Homeowner wins appeal over council’s ‘pre-payment condition’ for housing repairs grant
A homeowner involved in a legal dispute with a Scottish local authority has won his appeal after arguing that the council acted beyond its powers in imposing a condition attached to the award of grant assistance, which required property owners to pay their share of the cost of repairs to their tenement by the time the final account for the works was issued or be liable for the full costs.
Judges in the Inner House of the Court of Session allowed an appeal by Masroor Hussain, who argued that Glasgow City Council, in imposing a “pre-payment condition” as a term of grant assistance, acted “ultra vires” of its powers in terms of Part 2 of the Housing (Scotland) Act 2006.
Lord Brodie, Lord Malcolm and Lord Glennie (pictured) heard that Mr Masroor co-owned a flat in Govanhill, Glasgow, with his wife.
Following a survey of properties in the area, in April 2011 the council served a work notice on the owners of the flats stating that their tenement building in Langside Road was in “disrepair” and that certain repair works required to be carried out to put right a number of defects.
Mr Masroor, together with the other owners of the flats, submitted a proposed voluntary scheme of repairs to the local authority in March 2012, but the council decided it was not suitable and instructed repairs through a statutory contract.
However, the council advised the flat owners that it would be prepared to offer grant assistance for the cost of the repairs.
Mr Masroo qualified for the means-tested 75% grant, which was approved in November 2012, subject to the condition that failure by to pay his 25% share of the cost of repairs by the time the final account was agreed would result in the grant being removed and he would be liable for the full share of the costs of the repairs.
A letter from the council advising him of the likely costs stated that his contribution would be £15,884.89, but following the completion of the works the final account issued by the contractors in May 2015 stated that his contribution was £21,360.89.
Mr Masroor wrote to the council saying he was unable to pay his share, but the local authority refused his request for time to pay and imposed a deadline, warning that failure to pay the contribution by that date would result in him becoming be liable for his full share of the cost amounting to £84,923.56.
As Mr Masroor had not met the condition of the grant offer, the grant was withdrawn and he was liable for his full share of the works, but he sought to appeal the demand for full payment.
He lodged a summary application at Glasgow Sheriff Court, which stated that he intended to pay his share of the costs by instalments of £150 per month, but the application was sisted pending the outcome of his petition for judicial review.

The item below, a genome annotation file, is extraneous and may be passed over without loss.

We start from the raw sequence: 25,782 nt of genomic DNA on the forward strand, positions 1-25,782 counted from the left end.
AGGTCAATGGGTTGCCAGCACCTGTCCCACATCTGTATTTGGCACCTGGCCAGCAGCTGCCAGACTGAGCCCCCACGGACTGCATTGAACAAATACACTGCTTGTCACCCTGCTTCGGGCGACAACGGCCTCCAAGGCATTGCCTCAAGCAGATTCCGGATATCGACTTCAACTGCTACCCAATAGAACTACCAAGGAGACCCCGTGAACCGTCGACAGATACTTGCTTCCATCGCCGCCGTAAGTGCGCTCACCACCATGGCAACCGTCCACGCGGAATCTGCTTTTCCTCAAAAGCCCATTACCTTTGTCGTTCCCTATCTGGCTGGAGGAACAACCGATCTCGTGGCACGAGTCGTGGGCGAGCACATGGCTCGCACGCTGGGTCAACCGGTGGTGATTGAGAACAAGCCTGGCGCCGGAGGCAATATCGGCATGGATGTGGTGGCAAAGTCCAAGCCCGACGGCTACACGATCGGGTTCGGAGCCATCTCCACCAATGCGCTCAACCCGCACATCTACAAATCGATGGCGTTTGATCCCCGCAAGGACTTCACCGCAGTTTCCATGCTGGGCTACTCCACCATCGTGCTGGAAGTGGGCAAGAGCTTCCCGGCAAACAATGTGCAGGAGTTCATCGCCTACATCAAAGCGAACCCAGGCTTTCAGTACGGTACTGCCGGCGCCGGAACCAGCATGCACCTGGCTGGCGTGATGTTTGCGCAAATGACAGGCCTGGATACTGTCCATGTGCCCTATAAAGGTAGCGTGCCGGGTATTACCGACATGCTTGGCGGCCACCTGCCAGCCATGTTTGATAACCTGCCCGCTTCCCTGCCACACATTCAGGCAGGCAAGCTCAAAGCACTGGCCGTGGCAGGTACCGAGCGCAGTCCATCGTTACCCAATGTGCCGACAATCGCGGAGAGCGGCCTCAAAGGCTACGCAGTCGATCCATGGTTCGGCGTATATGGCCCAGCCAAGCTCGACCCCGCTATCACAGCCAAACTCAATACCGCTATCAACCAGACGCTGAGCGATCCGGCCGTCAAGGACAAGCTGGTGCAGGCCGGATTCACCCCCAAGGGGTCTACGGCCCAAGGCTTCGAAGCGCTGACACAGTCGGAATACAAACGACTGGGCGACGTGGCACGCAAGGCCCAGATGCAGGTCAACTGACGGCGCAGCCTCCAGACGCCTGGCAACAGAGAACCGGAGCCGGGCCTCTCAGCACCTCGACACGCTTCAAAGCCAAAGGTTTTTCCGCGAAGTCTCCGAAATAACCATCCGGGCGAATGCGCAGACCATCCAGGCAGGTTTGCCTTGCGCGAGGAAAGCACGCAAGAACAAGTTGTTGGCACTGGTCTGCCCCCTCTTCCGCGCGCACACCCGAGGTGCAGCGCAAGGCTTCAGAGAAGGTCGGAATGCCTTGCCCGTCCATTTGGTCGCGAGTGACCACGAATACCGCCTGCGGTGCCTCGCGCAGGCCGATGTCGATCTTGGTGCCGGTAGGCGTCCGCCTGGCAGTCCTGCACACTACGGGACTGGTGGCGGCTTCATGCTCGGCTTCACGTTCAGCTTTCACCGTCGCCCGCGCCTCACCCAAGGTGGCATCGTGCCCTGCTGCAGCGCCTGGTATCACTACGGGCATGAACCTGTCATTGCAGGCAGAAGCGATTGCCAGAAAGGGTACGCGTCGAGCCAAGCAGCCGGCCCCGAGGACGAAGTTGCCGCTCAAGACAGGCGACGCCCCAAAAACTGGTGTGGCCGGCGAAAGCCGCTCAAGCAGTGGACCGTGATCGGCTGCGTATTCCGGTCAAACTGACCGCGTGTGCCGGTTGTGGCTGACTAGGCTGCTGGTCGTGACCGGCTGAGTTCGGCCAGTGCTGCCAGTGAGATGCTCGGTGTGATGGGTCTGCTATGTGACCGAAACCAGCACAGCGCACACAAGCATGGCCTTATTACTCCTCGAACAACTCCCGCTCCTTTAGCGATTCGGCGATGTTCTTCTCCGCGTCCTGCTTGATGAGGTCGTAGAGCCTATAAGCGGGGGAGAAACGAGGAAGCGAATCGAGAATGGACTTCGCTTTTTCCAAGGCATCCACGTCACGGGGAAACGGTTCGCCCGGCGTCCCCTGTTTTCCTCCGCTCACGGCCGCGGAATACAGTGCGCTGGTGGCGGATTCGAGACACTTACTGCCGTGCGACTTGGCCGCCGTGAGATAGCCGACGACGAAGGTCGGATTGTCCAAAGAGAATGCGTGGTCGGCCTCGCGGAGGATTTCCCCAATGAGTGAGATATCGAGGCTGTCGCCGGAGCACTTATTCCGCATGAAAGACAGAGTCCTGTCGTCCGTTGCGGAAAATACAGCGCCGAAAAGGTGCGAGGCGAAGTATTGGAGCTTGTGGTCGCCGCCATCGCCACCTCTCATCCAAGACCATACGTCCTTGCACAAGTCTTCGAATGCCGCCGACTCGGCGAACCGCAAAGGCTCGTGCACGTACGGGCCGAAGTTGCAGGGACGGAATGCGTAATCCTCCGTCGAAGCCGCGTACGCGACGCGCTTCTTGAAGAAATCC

Mr Masroor’s legal challenge was refused by the Lord Ordinary, but he appealed against that decision.
For the petitioner solicitor advocate Mike Dailly argued that there was nothing in Part 2 of the 2006 Act relating to the provision of grants which allowed the council to impose a “pre-payment condition” as a condition of a grant, failing compliance with which the grant would be revoked.
Such a condition was “contrary to the policy objective” of part 2 and was not mentioned in the council’s policy statement on assistance.
It was argued that as the council had made a decision to award the petitioner a 75% grant for the cost of repairs, it could not be withdrawn on the basis of the imposition of a condition which was ultra vires.
On behalf of the council, Gavin MacColl QC submitted that the pre-payment condition of the grant was intra vires, being permitted in terms of sections 74(4) and 81(1)(d) of the Act, and that it was imposed for a relating to Part of the Act - to encourage people to pay their share of the cost of repairs.
‘Sword of Damocles’
However, the appeal judges ruled that the pre-condition did not fairly or reasonably relate to the grant and that it “goes well beyond what is legitimate”.
The judges also observed that it seemed to be “counter-intuitive” that an individual who had been found to be eligible for a mean-tested grant of 75% of the costs of the work should have the availability of that grant made subject to a condition with which he would “almost certainly find it difficult, if not impossible, to comply”.
Delivering the opinion of the court, Lord Glennie said: “It may be intended as a kind of sword of Damocles, hanging over the owner of the property to encourage him to pay the sum due from him for his share of the cost of the repairs. But, if activated, the effect goes much wider than enforcing payment of the sums already due; it takes away the whole of his grant.
“The grant itself, and the threat to withhold it if the non-grant part of the cost is not paid in full and on time, is being used as a lever, a stick, to encourage payment by the owner of the part of the repair cost which he already is under an obligation to pay. This is not a condition which is attached to the grant for the purposes of the grant – to make sure that it is properly applied, that the work is carried out satisfactorily, or whatever.
“It is attached to the grant for the purpose of ensuring payment of other sums which are and have always been the responsibility of the owner of the property. In those circumstances we consider that the pre-condition goes much further than is justified in terms of the Act. It is ultra vires the council.”
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